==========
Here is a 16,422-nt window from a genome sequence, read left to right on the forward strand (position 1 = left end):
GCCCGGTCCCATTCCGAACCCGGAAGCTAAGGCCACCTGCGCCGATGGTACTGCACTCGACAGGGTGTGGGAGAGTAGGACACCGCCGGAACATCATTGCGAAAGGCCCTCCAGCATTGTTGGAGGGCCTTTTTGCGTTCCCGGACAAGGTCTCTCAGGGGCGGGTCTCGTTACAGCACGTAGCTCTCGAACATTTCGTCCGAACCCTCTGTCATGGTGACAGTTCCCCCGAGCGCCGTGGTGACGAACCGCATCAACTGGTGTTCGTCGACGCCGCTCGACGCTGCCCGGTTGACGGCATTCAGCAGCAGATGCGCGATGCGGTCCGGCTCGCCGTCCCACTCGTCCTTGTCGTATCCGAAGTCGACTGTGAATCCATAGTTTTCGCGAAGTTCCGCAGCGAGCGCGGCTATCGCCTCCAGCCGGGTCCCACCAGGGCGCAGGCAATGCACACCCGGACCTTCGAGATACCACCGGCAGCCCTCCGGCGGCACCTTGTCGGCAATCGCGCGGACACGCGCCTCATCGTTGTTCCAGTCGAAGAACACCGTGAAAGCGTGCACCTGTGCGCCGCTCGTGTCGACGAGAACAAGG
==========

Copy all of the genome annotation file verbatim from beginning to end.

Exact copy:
Here is a 16,422-nt window from a genome sequence, read left to right on the forward strand (position 1 = left end):
GCCCGGTCCCATTCCGAACCCGGAAGCTAAGGCCACCTGCGCCGATGGTACTGCACTCGACAGGGTGTGGGAGAGTAGGACACCGCCGGAACATCATTGCGAAAGGCCCTCCAGCATTGTTGGAGGGCCTTTTTGCGTTCCCGGACAAGGTCTCTCAGGGGCGGGTCTCGTTACAGCACGTAGCTCTCGAACATTTCGTCCGAACCCTCTGTCATGGTGACAGTTCCCCCGAGCGCCGTGGTGACGAACCGCATCAACTGGTGTTCGTCGACGCCGCTCGACGCTGCCCGGTTGACGGCATTCAGCAGCAGATGCGCGATGCGGTCCGGCTCGCCGTCCCACTCGTCCTTGTCGTATCCGAAGTCGACTGTGAATCCATAGTTTTCGCGAAGTTCCGCAGCGAGCGCGGCTATCGCCTCCAGCCGGGTCCCACCAGGGCGCAGGCAATGCACACCCGGACCTTCGAGATACCACCGGCAGCCCTCCGGCGGCACCTTGTCGGCAATCGCGCGGACACGCGCCTCATCGTTGTTCCAGTCGAAGAACACCGTGAAAGCGTGCACCTGTGCGCCGCTCGTGTCGACGAGAACAAGG